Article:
- Posted by Jason on January 26, 2015 in Banking Global Money Transfer
There are plenty of companies that process international remittances. But what makes them different? How do you know which is the best one? Let’s compare a number of the most well known remittance services and see which ones stand out in terms of fees, rates, security, transfer times, and satisfaction. That way, you can make sure you’re getting the best deal when you send money abroad.
Fees: 0.5% of transaction
Exchange Rates: Good
Security: Reasonably good (HTTPS encryption)
Transfer times: Up to five working days – sent from bank to bank
TransferWise offers reasonable rates for international currency exchange, but is not always the quickest when it comes to transfer time. Transfers can take up to a week complete, which is a real hassle in an emergency or time of need. TransferWise also doesn’t offer much in the way of a loyalty bonus for regular customers. However, the system is otherwise reasonably convenient, transfers directly to a bank account, and has high satisfaction (provided users are in no hurry).
Fees: 3.4% + $0.45 NZD
Exchange Rates: Poor
Security: Very good (due to its size – SSL connections)
Transfer times: Almost immediate for transfers from one PayPal account to another, but up to a week for bank transfers.
A quick, secure option for sending international remittance if transferred between PayPal accounts. However this is offset by reasonably high percentage fees, which are particularly hefty if a large amount of money is being sent (on $10,000, 3.4% is $340). PayPal also offers pretty poor exchange rates. The impact of this is lessened if only a small amount of money is being sent, however this still makes PayPal an impractical option for multiple uses in most cases. While Paypal has reasonably good satisfaction rates, customer service is relatively poor if issues arise.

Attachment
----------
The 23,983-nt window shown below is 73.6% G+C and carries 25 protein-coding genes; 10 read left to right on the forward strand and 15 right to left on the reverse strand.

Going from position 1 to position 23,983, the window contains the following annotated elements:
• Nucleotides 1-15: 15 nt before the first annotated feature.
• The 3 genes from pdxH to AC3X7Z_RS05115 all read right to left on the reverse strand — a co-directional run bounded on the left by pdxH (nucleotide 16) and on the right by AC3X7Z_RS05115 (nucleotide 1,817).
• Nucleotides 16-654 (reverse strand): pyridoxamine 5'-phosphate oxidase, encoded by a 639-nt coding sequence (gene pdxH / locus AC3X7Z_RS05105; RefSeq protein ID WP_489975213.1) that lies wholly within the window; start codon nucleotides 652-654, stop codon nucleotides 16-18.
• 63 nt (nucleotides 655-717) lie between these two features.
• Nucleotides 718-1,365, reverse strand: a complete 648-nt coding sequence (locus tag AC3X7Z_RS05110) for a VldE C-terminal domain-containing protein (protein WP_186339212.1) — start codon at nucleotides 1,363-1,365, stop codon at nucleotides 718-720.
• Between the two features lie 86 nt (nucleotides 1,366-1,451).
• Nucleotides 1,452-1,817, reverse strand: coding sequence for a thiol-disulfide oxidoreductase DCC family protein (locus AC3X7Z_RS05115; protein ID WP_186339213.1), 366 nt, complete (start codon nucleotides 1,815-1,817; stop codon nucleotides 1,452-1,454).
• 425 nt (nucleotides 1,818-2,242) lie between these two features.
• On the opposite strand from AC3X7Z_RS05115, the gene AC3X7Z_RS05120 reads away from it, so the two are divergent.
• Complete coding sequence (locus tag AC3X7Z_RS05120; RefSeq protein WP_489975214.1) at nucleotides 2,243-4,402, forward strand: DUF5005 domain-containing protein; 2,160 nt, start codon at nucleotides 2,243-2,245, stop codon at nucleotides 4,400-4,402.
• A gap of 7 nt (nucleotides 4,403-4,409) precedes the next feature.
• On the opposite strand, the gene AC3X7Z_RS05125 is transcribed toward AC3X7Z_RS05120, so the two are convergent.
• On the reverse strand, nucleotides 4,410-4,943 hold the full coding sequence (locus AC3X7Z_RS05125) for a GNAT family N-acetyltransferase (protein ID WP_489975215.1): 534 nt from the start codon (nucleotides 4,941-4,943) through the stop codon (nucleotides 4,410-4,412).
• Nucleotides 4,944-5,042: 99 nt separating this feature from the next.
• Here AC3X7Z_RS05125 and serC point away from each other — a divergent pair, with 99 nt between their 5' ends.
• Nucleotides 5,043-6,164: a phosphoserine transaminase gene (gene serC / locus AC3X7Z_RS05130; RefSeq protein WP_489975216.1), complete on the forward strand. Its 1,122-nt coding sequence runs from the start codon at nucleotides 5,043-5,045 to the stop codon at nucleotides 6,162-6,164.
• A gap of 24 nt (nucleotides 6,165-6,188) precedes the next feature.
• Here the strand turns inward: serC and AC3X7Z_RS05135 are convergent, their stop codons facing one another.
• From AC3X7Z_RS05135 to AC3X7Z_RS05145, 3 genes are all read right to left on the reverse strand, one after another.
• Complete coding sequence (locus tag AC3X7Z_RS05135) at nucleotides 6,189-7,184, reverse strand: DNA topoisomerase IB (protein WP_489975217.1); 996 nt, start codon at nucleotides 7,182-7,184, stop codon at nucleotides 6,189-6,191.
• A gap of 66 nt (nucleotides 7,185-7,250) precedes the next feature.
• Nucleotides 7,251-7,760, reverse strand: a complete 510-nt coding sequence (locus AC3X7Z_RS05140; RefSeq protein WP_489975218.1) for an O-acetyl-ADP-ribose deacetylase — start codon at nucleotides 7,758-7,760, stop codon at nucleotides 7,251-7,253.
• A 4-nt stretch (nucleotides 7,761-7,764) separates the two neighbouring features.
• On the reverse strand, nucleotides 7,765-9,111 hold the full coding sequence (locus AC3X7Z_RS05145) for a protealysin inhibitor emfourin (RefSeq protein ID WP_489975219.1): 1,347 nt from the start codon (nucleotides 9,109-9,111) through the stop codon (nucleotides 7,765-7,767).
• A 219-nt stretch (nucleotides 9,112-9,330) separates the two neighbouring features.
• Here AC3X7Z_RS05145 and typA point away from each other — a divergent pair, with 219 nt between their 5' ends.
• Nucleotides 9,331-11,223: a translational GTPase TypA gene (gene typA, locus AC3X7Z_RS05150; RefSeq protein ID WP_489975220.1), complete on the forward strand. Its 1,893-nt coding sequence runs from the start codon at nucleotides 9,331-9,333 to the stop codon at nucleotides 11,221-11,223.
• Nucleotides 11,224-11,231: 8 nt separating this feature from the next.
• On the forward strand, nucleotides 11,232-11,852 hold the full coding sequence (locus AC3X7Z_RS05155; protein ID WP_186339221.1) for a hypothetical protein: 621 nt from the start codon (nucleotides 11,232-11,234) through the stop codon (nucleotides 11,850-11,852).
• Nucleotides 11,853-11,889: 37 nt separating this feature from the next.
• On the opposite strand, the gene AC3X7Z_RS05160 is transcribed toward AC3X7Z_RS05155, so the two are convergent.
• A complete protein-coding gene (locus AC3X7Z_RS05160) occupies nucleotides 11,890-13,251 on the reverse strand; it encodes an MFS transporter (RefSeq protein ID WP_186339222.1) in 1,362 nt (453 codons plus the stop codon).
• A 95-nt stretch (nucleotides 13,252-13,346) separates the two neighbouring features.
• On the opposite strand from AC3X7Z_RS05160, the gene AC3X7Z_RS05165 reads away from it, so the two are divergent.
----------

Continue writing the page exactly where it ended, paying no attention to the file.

Fees: around $20 – $50 NZD
Exchange Rates: Poor
Security: Average – somewhat vulnerable to fraud
Transfer times: Within minutes
MoneyGram offers quick, secure, bank to bank only transfers but is offset by moderately high fees and poor exchange rates. MoneyGram has been noted as particularly vulnerable to fraud in a number of cases, with criminals using the system to receive payment from money request scams. To make matters worse, the company has been known not to terminate such users in the past. While this is less of an issue in the current day (due to greater awareness of scams), such dealings have tainted the company’s once secure reputation.
Fees: Variable, but approx. $10 – 20NZD depending on service
Exchange Rates: Poor
Security: Good – but also vulnerable to fraud due to its widespread existence
Transfer time: Around 1-5 working days
Western Union offers relatively cheap fees and some extra conveniences – such as being able to pick up money at a Western Union outlet, rather than needing a bank account (handy for travelers). Unfortunately, it offers relatively low exchange rates and transfers can take anywhere from 1 to a slow 5 working days, depending on the destination. The company is also vulnerable to fraud, and has even been banned as a payment method through Ebay. Having said this, it makes reasonable attempts to educate consumers on scam avoidance and, assuming you know the recipient personally, is otherwise reasonably safe.
Fees: Between $0 -$8 NZD
Exchange Rates: Very good
Security: Very good
Transfer time: 1 working day
An all around option with low fees, good security, and good exchange rates. While transfer is not instant, payments are delivered within one working day direct to the recipient’s bank account, making OrbitRemit a perfect option for sending international remittances. Unlike other providers, OrbitRemit scores high on customer satisfaction and the easy-to-use website interface is one of a kind.
So the next time you go to choose a remittance service compare fees, rates, security, and speed so that you can choose the best all around remittance service.
You can now easily transfer money internationally with OrbitRemit!
We're 80% cheaper than the banks.Get Started
← Back to Articles